Have you tried using IDEs and found them not to your liking? Or are you just a purist who come hell or high water will still be bumping uglies with the machine/power tools?

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Álvaro,
Have you tried using IDEs and found them not to your liking? Or are you just a purist who come hell or high water will still be bumping uglies with the machine/power tools?


I used Borland IDEs in the 90s and they were OK. The current IDEs seem way too complicated to me and I refuse to learn them because I don't see the point. But the real reason why I use Emacs and a command-line compiler is that it's what we do at work, so I am used to it. For what I've seen, Visual C++ seems very good, but I am not a Windows guy.
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1. Linux, specifically Debian 8 (also called Debian Jessie or Testing, depending on who you ask).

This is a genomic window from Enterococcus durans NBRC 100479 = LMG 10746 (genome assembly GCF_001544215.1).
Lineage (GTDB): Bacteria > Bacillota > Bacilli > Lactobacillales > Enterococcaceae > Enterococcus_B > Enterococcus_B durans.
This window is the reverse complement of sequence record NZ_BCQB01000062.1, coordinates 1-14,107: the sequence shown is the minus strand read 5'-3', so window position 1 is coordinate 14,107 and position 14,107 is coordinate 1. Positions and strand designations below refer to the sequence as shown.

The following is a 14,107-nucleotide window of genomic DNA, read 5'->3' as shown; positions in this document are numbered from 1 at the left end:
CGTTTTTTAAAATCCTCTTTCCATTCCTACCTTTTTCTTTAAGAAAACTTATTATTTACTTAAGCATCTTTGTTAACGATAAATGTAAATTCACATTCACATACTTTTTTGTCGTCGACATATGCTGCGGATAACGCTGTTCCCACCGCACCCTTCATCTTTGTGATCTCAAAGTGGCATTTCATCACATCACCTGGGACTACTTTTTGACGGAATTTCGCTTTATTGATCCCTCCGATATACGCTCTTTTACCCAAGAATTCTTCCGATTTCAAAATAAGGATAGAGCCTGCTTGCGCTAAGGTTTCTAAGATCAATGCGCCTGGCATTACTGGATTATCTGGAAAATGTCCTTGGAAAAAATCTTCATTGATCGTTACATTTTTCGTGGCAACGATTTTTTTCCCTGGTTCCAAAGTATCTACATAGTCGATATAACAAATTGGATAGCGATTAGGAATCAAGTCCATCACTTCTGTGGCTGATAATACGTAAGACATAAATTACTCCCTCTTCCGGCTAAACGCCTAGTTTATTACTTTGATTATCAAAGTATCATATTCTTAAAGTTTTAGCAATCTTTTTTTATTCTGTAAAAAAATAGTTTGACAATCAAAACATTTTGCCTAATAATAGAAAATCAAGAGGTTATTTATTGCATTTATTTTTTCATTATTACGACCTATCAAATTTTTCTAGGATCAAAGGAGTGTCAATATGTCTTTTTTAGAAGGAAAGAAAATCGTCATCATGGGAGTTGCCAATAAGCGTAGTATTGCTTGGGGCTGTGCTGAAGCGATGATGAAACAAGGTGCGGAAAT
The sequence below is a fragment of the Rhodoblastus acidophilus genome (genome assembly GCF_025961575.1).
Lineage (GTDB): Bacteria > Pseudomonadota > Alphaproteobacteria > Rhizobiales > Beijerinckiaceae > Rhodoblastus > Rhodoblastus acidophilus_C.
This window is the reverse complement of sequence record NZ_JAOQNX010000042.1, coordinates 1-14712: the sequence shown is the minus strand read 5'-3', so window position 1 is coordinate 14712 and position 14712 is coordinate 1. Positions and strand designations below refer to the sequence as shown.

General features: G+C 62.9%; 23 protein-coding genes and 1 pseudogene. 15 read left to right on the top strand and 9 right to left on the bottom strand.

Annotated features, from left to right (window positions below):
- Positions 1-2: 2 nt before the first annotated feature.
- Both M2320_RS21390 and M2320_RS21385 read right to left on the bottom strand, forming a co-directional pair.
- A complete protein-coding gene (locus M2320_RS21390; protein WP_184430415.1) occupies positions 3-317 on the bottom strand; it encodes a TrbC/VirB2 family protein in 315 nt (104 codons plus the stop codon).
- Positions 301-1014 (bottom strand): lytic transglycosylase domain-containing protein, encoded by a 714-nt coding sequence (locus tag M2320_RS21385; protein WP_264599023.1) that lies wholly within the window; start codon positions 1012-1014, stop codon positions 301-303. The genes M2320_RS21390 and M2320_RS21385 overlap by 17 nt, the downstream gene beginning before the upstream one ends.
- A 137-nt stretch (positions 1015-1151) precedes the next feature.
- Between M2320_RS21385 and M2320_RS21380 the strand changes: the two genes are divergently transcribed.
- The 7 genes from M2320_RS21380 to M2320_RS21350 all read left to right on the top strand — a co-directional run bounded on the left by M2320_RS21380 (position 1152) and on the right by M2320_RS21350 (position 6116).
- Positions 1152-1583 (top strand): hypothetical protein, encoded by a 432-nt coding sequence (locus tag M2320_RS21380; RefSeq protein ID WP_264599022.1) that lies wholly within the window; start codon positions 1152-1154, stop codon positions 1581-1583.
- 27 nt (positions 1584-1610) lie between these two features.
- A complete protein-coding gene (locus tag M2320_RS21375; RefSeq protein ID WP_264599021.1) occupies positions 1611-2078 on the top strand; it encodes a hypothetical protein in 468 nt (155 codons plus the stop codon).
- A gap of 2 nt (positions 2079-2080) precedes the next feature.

2. Also Debian, or simply put, whatever runs on my netbook too.

 

3. Java, Eclipse 4.4, and JEdit for GLSL (with GLSL syntax highlighting).

 

4. OpenGL 3.3 + few extensions. LWJGL (Java OpenGL bindings). SnakeYAML. HPPC (primitive collections among other things). Tiny pieces of LibGDX (few math functions that I haven't implemented myself and in the future I will be using its Bullet bindings). Oh, and dustArtemis obviously :P (entity system component framework, look at my sig).

 

5. Not sure yet. 3D first person game I guess. Solo.

 

6. Eclipse is a bit slow here and there, and I can't create branches with MercurialEclipse plugin (I do that stuff through bitbucket's site).Off the top of my head, those are all complaints I have. I'm pretty happy with my setup so far.

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1. Windows 7 32bit
2. Windows (and later Mac and Linux)
3. C++, MinGW, and QtCreator
4. SFML, Qt, Boost. I haven't yet decided whether to go with Lua or AngelScript for scripting.